Shoreditch Town Hall, The Caretakers Cottages.
May / June 2006.
Simon Morse created full-sized wooden versions of his Marxist Magician characters with the building becoming their temporary HQ. The story of their ill-fated campaign trailed through the building ending in the beer barrels in the basement.
Below is the text from the exhibition written by Simon Morse.
The Marxist Magicians are a calamitously cack-handed and argumentative fictional bunch of revolutionary conjurors. the Keystone Cops of communism. Their aim is to bring about the overthrow of capitalism through embarrassment.
Hired by companies as corporate entertainers for press conferences where losses are announced—on the understanding that a supposedly ‘straight’ performance will distract journalists from bad news—they foul up their tricks on purpose. The resulting opprobrium, they hope, will cause the target company to collapse. And they believe that if they can do the same for all companies then faith in the entire capitalist system will collapse, precipitating a communist revolution. The magicians are however alcoholics, and divert virtually all their booking fees into feeding their habit. As a result they are trapped perpetuating the very system they aim to bring down (see their blackboard and the ‘Twelve Steps to Communism’ poster in the exhibition for more).
This show finds the Magicians changing tack. They have decided to assault capitalism not as usual from above, but from below. Their aim is to shoot, edit and duplicate a DVD film version of The Communist Manifesto which will then be sold to the proletariat pirate video-style from sports bags on the streets of London.
This collegiate effort at proletarian agitation soon descends into showbiz arguments over billing and attempts to use the DVD to gain bookings in cushy Mediterranean venues during summer season.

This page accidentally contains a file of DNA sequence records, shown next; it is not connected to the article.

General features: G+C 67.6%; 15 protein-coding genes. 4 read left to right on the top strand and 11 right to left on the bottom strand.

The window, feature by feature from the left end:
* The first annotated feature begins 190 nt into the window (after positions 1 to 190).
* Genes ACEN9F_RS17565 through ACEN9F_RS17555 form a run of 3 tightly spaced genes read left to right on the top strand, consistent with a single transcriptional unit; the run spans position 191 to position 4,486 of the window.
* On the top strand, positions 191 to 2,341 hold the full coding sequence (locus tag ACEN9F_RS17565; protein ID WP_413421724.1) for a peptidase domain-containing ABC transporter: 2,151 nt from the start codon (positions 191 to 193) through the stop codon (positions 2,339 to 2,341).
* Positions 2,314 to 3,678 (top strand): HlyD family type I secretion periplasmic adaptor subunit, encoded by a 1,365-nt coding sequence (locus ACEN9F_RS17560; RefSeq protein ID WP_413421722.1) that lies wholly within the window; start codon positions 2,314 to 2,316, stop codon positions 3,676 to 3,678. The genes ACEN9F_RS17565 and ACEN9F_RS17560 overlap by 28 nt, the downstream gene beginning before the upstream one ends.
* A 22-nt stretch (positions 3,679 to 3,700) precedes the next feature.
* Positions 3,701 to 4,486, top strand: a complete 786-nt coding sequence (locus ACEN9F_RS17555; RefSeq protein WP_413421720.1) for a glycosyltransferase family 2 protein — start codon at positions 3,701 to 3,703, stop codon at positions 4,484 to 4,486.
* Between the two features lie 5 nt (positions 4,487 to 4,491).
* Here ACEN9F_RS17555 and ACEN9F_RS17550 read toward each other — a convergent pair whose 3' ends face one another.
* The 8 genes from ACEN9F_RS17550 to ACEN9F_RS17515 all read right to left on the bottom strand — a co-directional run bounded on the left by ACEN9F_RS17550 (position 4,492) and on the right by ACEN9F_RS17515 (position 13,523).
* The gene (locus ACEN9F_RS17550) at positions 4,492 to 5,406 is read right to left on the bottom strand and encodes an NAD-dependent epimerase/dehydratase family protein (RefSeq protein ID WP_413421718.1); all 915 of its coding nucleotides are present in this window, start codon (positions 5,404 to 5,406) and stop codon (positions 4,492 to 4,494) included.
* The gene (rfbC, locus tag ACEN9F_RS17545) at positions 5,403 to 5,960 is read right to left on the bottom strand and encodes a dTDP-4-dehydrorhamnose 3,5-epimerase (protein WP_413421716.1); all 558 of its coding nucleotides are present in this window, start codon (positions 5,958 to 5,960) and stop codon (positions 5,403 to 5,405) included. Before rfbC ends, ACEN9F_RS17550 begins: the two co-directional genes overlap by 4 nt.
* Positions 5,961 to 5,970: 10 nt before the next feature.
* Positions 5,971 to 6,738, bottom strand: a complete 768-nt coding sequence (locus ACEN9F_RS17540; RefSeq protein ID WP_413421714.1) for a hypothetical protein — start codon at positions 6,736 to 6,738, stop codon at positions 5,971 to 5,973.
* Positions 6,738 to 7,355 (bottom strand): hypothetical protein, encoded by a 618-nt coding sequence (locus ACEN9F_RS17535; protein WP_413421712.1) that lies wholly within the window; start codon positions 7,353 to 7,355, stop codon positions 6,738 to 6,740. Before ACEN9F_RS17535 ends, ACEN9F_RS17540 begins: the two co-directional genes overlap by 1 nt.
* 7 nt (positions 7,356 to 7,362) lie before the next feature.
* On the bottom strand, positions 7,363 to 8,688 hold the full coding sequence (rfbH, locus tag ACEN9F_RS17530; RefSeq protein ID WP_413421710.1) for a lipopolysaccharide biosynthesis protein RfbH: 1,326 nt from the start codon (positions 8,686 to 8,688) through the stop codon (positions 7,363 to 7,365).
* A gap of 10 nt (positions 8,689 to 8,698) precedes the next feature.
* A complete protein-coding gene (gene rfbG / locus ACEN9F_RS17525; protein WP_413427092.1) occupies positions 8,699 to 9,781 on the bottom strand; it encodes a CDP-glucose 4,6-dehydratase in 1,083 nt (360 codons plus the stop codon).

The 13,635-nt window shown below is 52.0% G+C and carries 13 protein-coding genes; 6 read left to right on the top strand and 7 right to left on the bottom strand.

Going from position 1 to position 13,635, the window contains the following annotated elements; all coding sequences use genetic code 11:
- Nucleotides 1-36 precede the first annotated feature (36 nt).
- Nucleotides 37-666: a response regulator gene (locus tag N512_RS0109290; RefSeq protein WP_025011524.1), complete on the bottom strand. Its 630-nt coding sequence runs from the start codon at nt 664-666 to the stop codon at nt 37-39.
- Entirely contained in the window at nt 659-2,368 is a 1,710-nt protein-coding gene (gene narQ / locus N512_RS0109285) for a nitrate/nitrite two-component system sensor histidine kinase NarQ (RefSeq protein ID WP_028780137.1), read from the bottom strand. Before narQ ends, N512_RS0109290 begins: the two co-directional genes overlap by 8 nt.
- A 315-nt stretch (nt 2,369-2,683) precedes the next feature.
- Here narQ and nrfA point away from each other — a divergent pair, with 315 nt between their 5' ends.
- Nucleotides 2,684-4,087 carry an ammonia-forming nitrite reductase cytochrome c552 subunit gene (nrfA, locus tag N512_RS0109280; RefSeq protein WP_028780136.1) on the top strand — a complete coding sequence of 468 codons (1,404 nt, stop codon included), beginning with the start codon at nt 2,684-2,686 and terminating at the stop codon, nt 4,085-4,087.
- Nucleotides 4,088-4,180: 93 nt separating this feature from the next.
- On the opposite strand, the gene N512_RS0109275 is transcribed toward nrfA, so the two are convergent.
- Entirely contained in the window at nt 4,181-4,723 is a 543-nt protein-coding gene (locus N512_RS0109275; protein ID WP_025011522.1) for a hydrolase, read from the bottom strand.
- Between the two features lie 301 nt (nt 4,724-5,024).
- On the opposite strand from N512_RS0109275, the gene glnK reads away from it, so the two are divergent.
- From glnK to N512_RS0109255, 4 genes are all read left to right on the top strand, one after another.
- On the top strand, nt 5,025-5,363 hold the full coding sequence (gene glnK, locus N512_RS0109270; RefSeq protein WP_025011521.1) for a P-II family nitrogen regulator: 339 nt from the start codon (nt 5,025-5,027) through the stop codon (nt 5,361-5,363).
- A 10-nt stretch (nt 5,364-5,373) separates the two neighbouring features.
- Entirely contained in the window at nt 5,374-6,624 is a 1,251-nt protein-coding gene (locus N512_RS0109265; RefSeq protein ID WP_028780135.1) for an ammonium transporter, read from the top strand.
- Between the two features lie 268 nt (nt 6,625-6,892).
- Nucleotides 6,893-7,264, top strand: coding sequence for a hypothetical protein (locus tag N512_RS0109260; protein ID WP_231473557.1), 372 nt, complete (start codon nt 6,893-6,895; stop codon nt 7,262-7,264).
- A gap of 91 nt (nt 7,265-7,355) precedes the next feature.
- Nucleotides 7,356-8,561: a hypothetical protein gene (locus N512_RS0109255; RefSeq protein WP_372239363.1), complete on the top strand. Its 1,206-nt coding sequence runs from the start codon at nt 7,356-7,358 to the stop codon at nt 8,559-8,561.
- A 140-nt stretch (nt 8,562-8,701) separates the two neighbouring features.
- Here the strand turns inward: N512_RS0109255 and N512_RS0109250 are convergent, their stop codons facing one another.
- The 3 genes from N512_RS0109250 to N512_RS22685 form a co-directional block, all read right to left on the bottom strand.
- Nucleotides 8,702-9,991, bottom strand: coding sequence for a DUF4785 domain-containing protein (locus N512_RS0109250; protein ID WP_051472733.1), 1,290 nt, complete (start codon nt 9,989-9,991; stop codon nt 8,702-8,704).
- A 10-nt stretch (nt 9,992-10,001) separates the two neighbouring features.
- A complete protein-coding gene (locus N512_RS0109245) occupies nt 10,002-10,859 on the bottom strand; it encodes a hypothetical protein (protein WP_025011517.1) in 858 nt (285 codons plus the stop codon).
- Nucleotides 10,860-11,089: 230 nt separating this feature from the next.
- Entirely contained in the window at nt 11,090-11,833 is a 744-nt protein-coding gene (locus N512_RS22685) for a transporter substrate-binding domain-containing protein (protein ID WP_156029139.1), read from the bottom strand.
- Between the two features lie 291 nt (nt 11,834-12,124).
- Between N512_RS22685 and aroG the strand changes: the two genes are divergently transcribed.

Throughout the show the figure of Karl Marx appears in conversation with the Magicians. Is it really him, is he in a time warp, are they in a time warp, or is it all just a case of their drunken minds recasting his words to suit their needs?
The show has something to say about the possibilities of political change emanating, thanks to new technology, from the grass roots level. It also has something to say about how this exciting possibility is nevertheless subject to the old recurring elephants of power and authority, diversion and avarice, violence and corruption (indeed, viewers may find echoes of recent events in the conversations and objects on display).
A group of people start out with a vision; that vision becomes twisted into something quite different (and possibly harmful to those both outside and in); they and their leaders nevertheless maintain the illusion that the original vision still stands. This is not solely the preserve of politics, or even of the magic trick. It happens in all our lives. It is the central point of this show.